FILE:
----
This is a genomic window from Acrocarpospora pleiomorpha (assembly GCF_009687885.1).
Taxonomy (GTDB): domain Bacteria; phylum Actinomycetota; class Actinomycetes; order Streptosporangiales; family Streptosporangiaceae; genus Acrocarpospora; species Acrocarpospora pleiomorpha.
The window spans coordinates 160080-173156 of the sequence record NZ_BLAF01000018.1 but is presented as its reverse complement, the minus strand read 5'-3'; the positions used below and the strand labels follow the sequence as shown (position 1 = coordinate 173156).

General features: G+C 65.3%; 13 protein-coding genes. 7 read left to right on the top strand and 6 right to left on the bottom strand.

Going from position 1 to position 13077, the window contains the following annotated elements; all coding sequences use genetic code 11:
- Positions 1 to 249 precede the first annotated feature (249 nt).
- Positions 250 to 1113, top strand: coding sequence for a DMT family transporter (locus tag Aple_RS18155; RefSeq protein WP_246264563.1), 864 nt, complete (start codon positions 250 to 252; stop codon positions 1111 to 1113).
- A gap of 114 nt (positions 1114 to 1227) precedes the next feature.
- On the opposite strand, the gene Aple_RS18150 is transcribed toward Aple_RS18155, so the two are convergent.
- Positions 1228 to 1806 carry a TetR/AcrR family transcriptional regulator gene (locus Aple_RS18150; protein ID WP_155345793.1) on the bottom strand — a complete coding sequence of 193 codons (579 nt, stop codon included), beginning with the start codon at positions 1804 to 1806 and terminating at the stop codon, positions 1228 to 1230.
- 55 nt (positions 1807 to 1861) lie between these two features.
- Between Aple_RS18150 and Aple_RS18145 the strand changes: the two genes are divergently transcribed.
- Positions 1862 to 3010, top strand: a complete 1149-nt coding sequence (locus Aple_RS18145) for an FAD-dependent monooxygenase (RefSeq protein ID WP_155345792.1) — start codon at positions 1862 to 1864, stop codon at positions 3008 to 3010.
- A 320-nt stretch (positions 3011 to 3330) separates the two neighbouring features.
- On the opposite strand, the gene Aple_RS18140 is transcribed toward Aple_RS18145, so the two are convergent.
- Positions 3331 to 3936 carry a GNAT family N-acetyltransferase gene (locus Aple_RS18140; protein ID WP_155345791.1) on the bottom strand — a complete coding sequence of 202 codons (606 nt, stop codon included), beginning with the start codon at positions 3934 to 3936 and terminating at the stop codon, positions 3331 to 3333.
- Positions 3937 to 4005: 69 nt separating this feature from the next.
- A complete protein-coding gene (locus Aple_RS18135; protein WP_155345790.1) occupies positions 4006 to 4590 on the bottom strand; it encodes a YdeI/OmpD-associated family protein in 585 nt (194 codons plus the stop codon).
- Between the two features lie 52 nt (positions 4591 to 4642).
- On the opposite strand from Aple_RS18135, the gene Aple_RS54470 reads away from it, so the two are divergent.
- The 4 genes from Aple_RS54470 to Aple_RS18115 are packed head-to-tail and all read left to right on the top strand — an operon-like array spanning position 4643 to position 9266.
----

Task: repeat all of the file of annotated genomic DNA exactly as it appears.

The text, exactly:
This is a genomic window from Acrocarpospora pleiomorpha (assembly GCF_009687885.1).
Taxonomy (GTDB): domain Bacteria; phylum Actinomycetota; class Actinomycetes; order Streptosporangiales; family Streptosporangiaceae; genus Acrocarpospora; species Acrocarpospora pleiomorpha.
The window spans coordinates 160080-173156 of the sequence record NZ_BLAF01000018.1 but is presented as its reverse complement, the minus strand read 5'-3'; the positions used below and the strand labels follow the sequence as shown (position 1 = coordinate 173156).

General features: G+C 65.3%; 13 protein-coding genes. 7 read left to right on the top strand and 6 right to left on the bottom strand.

Going from position 1 to position 13077, the window contains the following annotated elements; all coding sequences use genetic code 11:
- Positions 1 to 249 precede the first annotated feature (249 nt).
- Positions 250 to 1113, top strand: coding sequence for a DMT family transporter (locus tag Aple_RS18155; RefSeq protein WP_246264563.1), 864 nt, complete (start codon positions 250 to 252; stop codon positions 1111 to 1113).
- A gap of 114 nt (positions 1114 to 1227) precedes the next feature.
- On the opposite strand, the gene Aple_RS18150 is transcribed toward Aple_RS18155, so the two are convergent.
- Positions 1228 to 1806 carry a TetR/AcrR family transcriptional regulator gene (locus Aple_RS18150; protein ID WP_155345793.1) on the bottom strand — a complete coding sequence of 193 codons (579 nt, stop codon included), beginning with the start codon at positions 1804 to 1806 and terminating at the stop codon, positions 1228 to 1230.
- 55 nt (positions 1807 to 1861) lie between these two features.
- Between Aple_RS18150 and Aple_RS18145 the strand changes: the two genes are divergently transcribed.
- Positions 1862 to 3010, top strand: a complete 1149-nt coding sequence (locus Aple_RS18145) for an FAD-dependent monooxygenase (RefSeq protein ID WP_155345792.1) — start codon at positions 1862 to 1864, stop codon at positions 3008 to 3010.
- A 320-nt stretch (positions 3011 to 3330) separates the two neighbouring features.
- On the opposite strand, the gene Aple_RS18140 is transcribed toward Aple_RS18145, so the two are convergent.
- Positions 3331 to 3936 carry a GNAT family N-acetyltransferase gene (locus Aple_RS18140; protein ID WP_155345791.1) on the bottom strand — a complete coding sequence of 202 codons (606 nt, stop codon included), beginning with the start codon at positions 3934 to 3936 and terminating at the stop codon, positions 3331 to 3333.
- Positions 3937 to 4005: 69 nt separating this feature from the next.
- A complete protein-coding gene (locus Aple_RS18135; protein WP_155345790.1) occupies positions 4006 to 4590 on the bottom strand; it encodes a YdeI/OmpD-associated family protein in 585 nt (194 codons plus the stop codon).
- Between the two features lie 52 nt (positions 4591 to 4642).
- On the opposite strand from Aple_RS18135, the gene Aple_RS54470 reads away from it, so the two are divergent.
- The 4 genes from Aple_RS54470 to Aple_RS18115 are packed head-to-tail and all read left to right on the top strand — an operon-like array spanning position 4643 to position 9266.